Garzon, a renowned Spanish legal figure famous for high-profile investigations in Spain’s highest criminal court, told Sputnik that the UK judicial system would have turned down any extradition request for Assange were it not for the United States.
"I’m sure that if the country that required extradition were not the United States but any other country in the international community seeking to persecute a journalist for publishing reliable information, then it’s absolutely certain that the issue of extradition would not even be considered in court," Garzon said. "Extradition against Julian Assange has a clear political focus, and we will be able to prove it without any reasonable doubt."
According to Garzon, the ongoing court case surrounding the systemic espionage against Assange and his associates, presumably at the behest of the United States, is sufficient ground to invalidate the extradition.
The following video, which captured a meeting between Julian Assange and Spanish and French lawyer Juan Branco, proves the espionage carried out against the WikiLeaks founder.
Who Watches the Watchmen?
Late last year, Spanish authorities arrested David Morales, owner and manager of Andalusian security company UC Global, which Ecuador hired to protect their London embassy where Assange was taking asylum. He is being investigated under charges of spying on Assange, Garzon and an ever-widening list of people involved with the WikiLeaks founder all the way to then-Ecuadorian President Rafael Correa.
"We could not even imagine that we could be subjected to such massive espionage," Garzon said, speaking about his reaction to learning the scale of the operation from court documents in the case against Morales and UC Global.
"We always suspected that Assange’s defence team was under the eye of US intelligence, but we had no idea how much they could control us. The information that has come to light indicates that a complex espionage system was allegedly deployed, involving all those who have been close to Assange for several years. The alleged use of microphones hidden in fire extinguishers and video cameras with hidden audio recordings, copying all our identification documents, manipulating phones, even trying to steal a minor's diaper for DNA analysis, etc.", Garzon recounted.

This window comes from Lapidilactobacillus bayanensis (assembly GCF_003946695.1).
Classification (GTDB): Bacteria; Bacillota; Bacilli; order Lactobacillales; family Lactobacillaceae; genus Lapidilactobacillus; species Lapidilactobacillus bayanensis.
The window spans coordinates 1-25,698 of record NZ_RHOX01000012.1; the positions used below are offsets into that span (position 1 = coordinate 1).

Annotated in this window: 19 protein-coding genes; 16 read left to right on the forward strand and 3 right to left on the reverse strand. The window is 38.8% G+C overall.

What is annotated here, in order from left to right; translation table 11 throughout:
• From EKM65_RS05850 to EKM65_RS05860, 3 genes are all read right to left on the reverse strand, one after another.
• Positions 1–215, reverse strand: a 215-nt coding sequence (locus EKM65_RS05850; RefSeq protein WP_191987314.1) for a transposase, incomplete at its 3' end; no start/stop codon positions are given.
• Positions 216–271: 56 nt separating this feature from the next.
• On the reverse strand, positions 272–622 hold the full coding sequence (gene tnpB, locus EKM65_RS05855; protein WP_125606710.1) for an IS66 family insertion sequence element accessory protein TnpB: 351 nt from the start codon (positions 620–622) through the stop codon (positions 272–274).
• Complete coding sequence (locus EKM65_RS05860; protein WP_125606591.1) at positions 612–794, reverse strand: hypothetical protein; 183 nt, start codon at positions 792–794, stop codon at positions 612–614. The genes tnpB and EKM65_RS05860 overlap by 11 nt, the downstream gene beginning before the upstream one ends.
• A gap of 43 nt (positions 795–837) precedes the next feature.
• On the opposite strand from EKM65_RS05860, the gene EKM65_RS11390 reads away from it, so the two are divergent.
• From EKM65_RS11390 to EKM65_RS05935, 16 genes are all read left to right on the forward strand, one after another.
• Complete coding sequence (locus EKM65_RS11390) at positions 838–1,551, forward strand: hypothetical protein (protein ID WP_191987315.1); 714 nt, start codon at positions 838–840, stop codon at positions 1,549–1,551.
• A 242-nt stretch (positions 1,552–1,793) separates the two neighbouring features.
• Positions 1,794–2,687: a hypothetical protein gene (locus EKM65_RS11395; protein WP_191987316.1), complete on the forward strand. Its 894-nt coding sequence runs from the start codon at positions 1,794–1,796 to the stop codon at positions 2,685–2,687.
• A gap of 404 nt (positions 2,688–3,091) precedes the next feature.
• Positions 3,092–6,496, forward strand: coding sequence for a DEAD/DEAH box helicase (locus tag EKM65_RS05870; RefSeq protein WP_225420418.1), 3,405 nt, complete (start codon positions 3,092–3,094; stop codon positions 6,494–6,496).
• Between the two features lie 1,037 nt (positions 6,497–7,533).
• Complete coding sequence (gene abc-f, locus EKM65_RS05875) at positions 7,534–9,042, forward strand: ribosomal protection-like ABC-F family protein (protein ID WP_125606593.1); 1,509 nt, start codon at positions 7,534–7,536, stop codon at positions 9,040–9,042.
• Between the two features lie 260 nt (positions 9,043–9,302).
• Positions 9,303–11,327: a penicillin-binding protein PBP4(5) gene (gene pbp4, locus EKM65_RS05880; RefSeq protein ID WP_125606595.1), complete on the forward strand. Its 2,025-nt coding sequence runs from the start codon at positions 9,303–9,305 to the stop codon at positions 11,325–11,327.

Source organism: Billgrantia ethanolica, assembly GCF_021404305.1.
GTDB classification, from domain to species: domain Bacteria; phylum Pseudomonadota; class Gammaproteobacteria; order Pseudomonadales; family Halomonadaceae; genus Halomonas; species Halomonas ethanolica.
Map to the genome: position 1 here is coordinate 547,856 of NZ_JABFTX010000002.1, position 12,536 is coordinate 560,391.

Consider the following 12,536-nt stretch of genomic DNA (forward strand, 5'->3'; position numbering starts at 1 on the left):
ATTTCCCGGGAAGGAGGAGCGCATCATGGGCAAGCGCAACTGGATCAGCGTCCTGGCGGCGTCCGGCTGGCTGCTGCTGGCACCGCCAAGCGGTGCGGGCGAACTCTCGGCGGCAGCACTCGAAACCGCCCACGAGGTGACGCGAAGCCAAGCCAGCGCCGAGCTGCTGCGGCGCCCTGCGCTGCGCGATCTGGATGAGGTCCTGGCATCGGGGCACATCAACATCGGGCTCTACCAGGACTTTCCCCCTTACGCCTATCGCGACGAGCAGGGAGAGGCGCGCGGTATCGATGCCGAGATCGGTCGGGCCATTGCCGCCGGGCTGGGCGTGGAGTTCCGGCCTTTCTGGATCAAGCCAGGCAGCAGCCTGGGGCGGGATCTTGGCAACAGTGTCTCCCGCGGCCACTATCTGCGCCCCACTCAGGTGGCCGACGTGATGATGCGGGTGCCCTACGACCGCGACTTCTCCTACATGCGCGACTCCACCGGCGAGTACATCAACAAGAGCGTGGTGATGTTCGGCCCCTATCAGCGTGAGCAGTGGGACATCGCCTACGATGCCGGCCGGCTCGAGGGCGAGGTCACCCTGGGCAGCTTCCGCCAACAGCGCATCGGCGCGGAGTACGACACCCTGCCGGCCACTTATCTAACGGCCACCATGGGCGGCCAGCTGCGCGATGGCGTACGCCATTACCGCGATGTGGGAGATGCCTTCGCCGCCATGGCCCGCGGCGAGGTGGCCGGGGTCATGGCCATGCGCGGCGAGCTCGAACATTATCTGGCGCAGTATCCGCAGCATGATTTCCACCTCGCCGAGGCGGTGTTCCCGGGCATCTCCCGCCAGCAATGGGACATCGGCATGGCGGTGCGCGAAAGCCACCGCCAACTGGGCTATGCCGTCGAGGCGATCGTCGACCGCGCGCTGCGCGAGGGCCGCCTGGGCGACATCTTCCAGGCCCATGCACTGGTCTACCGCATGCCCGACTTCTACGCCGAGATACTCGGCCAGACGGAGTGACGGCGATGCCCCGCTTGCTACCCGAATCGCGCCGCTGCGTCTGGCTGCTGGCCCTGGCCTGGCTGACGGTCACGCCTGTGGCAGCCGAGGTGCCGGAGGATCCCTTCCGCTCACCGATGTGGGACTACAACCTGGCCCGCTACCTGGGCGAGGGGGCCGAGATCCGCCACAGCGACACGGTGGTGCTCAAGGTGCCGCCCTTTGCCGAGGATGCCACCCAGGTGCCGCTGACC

Sputnik inquired whether the case at the Audiencia Nacional, Spain’s central criminal court where Garzon served from 1987 to 2011, could change the outcome of the extradition hearing in the UK. Garzon was unequivocal.
"The criminal investigation in Spain is just beginning. We cannot know how far it will go. However, the material in the case further testifies to the fact that Julian Assange is being politically persecuted by the United States," Garzon said. "Therefore, the mandatory provisions on freedom of speech and access to information are now enhanced by the fact that the extraditing jurisdiction, that is, the United States, allegedly launched an espionage operation against Julian Assange… In this context, it is unthinkable for British jurisdiction to approve the extradition."
Meddling in Latin America, as per Tradition
The documents in the case against the security company also brought to light reports penned by David Morales himself, in the English language, about the pursuit of Correa.
Correa served as President of Ecuador from 2007 to 2017 and was subject to immense international pressure for granting Assange asylum and refusing to cave in to demands to hand him over.
Replying to Sputnik’s question about why the reports were written in English, Garzon employed simple logic which he employed in his many years as Spain’s top investigative magistrate.
"Morales testified that the reports were meant to be sent to SENAIN [Ecuador’s National Intelligence Secretariat]... But this explanation is meaningless since UC GLOBAL is a Spanish company, David Morales is a Spaniard, and SENAIN agents are Ecuadorian, and therefore all speak Spanish. This means that it is absolutely illogical to write reports in English," Garzon said, "When asked why he prepared these reports in English, Morales replied verbatim that he sometimes liked to compose in English."
Garzon went on to say that the protected witnesses in the case file state the obvious: the recipients of the information were most likely intelligence agencies in North America.
Garzon added that the espionage against Correa, which included trips to Madrid and meetings with politicians, friends and family members, served as grounds for legal persecution of Correa back home.
A Quito court sentenced Correa to eight years in prison on corruption charges, preventing the ex-president from returning to the country and barring him from participating in political life.
The leftist leader, popular in Ecuador for reducing poverty and supporting social programs, has labelled the sentencing as politically motivated.
"This not only does not interfere with his return but also proves that he was the victim of political persecution aimed at preventing him from running for office in his country. The sentence against former President Correa.... exposes the judicial system of Ecuador in a very bad light and testifies to the perverted use of the lawfare for political purposes. Rafael Correa is being prosecuted, like other Latin American popular leaders, to prevent them from re-nominating themselves for any political office," Garzon said.